Nikon 17-35mm is well known for its performance in low-light situations. Nikon 16-35mm is typically known as the best for cropping. All photographers, it does not matter wannabes, newbies or oldies, are going crazy of these 2 infamous lenses. What else can you know about them? In this article, we are going to walk through the 2 reviews of NIKON 17-35mm f/2.8 IF-ED and AF-S NIKKOR 16-35mm f/4G ED VR. Most importantly, we will see the differences in their looking, on-hand feeling and image quality. The comparison will assist you in choosing which one you may want to buy or to use in the future.
Review Nikon 17-35 vs 16-35
Nikon 17-35mm f/2.8G IF-ED Review
This lens is probably the most popular full frame wide-angle zoom in Nikon’s lineup. Advanced enthusiasts, semi pro’s or professional photographers who shoot landscapes, architecture and interiors will love the quality of this lens.
So let’s look at the specifications; it has the Silent Wave autofocus motor, so it’s fast, accurate and virtually silent. The extra low dispersion aspherical glass elements control chromatic aberrations. The internal focusing system helps weatherproof this lens for use in harsh weather conditions. The rugged metal build quality makes this a lens professionals can rely on.
On a DX body, the range equates to roughly 25-50mm making it a fast wide to normal zoom, perfect for street photography. Of Nikon’s three wide angle zooms the 17-35mm f/2.8 is probably the best all-rounder. It’s quick so event photographers can use it hand-held in low-light without a flash. It’s solid so fast-working pros can depend on it to get a shot on challenging assignments. The sophisticated glass elements control distortion and chromatic aberrations to professional standards. The range covers the perspectives that used to fill a camera bag with thick glass; 17, 20, 24, 28 and 35 millimeters all in one lens.
AF-S NIKKOR 16-35mm f/4G ED VR Review
It was geared towards professional photographers as much as amateur users. The lens barrel is made of magnesium alloy. The focus and zoom rings, and bottom of the lens itself, are sealed against dust and moisture adding to its pro credential. Rings are grooved, and their rubbery surface makes it reassuring to work with. It’s worth mentioning that both of them are nicely dampened which will also be appreciated by video shooters.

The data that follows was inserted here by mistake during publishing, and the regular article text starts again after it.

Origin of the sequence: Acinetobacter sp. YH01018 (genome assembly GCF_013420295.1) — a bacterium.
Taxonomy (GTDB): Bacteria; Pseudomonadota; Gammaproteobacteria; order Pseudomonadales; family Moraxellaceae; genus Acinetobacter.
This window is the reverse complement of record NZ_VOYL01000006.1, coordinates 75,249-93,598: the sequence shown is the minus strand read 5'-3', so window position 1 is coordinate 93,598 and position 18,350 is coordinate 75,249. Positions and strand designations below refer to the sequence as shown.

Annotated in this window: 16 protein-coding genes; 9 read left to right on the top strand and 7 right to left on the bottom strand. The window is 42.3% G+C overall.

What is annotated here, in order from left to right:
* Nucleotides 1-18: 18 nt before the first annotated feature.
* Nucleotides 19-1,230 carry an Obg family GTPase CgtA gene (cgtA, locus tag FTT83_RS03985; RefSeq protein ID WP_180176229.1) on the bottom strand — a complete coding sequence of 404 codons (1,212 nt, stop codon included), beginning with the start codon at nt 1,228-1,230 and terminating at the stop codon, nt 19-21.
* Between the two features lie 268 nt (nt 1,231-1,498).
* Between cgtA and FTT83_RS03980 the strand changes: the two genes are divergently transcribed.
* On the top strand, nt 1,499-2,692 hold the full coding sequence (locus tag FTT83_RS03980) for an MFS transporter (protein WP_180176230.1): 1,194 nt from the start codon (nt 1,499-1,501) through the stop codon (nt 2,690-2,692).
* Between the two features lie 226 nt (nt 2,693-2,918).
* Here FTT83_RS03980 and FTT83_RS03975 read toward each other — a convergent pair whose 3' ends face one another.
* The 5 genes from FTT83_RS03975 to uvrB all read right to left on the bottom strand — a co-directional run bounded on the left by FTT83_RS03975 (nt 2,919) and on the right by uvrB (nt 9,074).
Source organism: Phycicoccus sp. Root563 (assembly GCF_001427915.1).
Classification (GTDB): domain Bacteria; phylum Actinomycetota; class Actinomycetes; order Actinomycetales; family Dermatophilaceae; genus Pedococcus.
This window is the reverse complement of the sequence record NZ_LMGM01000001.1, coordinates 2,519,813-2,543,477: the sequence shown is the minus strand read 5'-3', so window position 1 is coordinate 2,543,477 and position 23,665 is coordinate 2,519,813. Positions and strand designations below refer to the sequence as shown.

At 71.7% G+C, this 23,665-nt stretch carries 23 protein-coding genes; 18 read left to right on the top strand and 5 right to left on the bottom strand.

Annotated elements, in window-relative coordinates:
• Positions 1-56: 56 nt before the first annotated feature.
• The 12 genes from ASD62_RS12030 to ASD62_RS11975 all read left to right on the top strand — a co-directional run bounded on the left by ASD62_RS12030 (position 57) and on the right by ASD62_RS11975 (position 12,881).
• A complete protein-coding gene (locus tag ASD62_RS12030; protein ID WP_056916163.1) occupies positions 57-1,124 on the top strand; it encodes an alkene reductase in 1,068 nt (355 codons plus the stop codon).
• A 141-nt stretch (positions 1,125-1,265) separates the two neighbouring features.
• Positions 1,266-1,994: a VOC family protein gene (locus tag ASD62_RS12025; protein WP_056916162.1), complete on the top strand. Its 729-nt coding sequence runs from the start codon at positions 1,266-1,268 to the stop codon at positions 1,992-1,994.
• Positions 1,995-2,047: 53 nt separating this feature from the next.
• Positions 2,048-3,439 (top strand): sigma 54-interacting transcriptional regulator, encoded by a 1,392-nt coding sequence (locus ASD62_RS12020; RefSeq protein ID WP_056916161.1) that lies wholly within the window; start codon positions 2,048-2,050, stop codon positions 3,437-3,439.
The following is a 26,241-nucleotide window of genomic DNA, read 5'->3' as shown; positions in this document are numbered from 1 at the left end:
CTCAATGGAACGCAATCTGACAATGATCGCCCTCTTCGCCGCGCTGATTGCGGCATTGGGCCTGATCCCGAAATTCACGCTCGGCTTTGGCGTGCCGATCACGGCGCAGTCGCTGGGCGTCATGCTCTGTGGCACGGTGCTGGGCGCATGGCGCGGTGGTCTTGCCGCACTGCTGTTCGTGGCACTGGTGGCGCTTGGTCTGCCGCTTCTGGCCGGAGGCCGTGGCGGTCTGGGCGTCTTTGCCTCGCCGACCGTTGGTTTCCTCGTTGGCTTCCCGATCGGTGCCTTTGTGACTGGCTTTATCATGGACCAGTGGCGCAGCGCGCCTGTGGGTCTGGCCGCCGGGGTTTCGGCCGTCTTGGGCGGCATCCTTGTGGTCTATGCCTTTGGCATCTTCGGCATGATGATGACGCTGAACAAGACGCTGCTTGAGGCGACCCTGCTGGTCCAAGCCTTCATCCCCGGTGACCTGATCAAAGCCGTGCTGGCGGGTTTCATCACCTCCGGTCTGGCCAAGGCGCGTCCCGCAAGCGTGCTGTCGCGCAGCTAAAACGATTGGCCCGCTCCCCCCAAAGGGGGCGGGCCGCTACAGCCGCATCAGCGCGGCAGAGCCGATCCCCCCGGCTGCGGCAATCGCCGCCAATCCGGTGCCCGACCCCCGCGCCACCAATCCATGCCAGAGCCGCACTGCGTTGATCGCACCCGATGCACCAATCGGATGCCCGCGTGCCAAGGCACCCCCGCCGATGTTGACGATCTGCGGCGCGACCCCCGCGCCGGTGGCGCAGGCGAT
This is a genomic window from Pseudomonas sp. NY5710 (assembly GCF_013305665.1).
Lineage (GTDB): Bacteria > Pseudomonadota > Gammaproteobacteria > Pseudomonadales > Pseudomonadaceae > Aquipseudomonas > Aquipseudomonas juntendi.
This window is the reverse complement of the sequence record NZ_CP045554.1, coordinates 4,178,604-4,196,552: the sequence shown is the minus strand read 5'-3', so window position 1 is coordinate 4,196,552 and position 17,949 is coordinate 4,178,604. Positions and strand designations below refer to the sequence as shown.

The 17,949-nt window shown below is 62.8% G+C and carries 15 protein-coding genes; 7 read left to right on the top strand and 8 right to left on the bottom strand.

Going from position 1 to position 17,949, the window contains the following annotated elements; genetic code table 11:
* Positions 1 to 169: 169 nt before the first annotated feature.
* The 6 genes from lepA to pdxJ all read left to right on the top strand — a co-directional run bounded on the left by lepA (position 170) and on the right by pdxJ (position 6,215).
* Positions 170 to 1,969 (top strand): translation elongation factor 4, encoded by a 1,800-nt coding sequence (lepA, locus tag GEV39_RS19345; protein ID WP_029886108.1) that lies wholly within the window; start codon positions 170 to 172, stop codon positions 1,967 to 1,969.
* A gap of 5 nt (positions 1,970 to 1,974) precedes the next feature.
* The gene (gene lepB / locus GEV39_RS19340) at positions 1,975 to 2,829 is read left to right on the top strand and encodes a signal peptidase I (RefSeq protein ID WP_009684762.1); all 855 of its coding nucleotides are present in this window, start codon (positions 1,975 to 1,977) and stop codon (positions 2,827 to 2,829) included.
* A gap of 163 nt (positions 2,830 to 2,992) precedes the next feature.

There are two switches on the barrel: one for autofocus and one for turning on and off the VR. This Nikkor Lens has all the systems that needed for uninterrupted workflow. VR II technology allows you to shoot up to 4 stops slower, than it would be normally possible and I was able to constantly get sharp results at speeds of half a second, which is amazing stuff. This second incarnation of VR also detects panning automatically so no need to turn it off when you shoot moving action.
Another feature is the Silent Wave Motor focusing mechanism allowing for quiet and unobtrusive work. Photographers can switch to manual focus mode at any by simply turning the focus ring. Even though the inner tube of the lens retracts around a centimeter while zooming, the length of the lens itself remains constant. Glass on this ultra wide angle zoom is from the highest shelf and its description includes abbreviations covering three of the most desired types of glass: N, ED, and AS.
Nano Crystal Coating reduces ghost and flares caused by light entering the lens and you can always use the remaining small amount of it to your creative advantage. Two Extra-Low Dispersion glass elements towards the mount of this lens are responsible for correction of chromatic aberrations, and they do a great job.
Last but not least is AS which stands for Aspherical lens elements. They have non-spherical surfaces to eliminate certain types of lens aberration, in this case, barreling which occurs towards the wider end. All of the 17 glass elements of this lens create one of the sharpest outputs you will ever see.
Comparison: Nikon 17-35 vs. 16-35
The feeling and looking
The 17-35mm does not feel as quite slick and consistent as the 16-35 mm, which makes the 16-35mm look more professional. The 16-35mm is also taller and a little bit lighter, more plasticky.
Even though the 17-35mm looks a little bit clutter, it seems to be more robust and endurable. It may be able to take more hits when put in the bag. However, the built quality of the two is quite similar.
The 16-35mm has VR, which can make it more useful in the low light situation or when you have to hold it in hand. But most of the time, people can still use the tripod instead to reduce the vibration.
The 16-35mm also gives you a better quality picture. Photos taken by the 17-35mm are still sharp in the center, but get softer toward the edges. Meanwhile, the 16-35mm gives you the sharp picture throughout the entire frame with very little or no distortion. In the close distance, the difference is not considerable. But when It comes to further distance, you can see that 16-35 does actually give a much crisper photo, a huge dramatic difference in sharpness.
The 16-35 is a better performer especially concerning corner and around the edges. It is the improvement that Nikon has made to their lenses. And that alone can easily rule out the images for any landscape photography.
What should you choose?
Even though 16-35mm is proved to be a better performer for most of the situation, you are still advised to consider having a 17-35mm for night time photography. Or if you do not take the best quality picture really seriously, or you want the more fast working and more easy to use camera, 17-35mm is definitely a perfect choice.
Whether it is a 16-35mm or a 17-35mm that you want, make sure that your desires match with the strong points of the camera. Hopefully, this review and comparison can help you in your purchasing or using decision. Thank you for reading!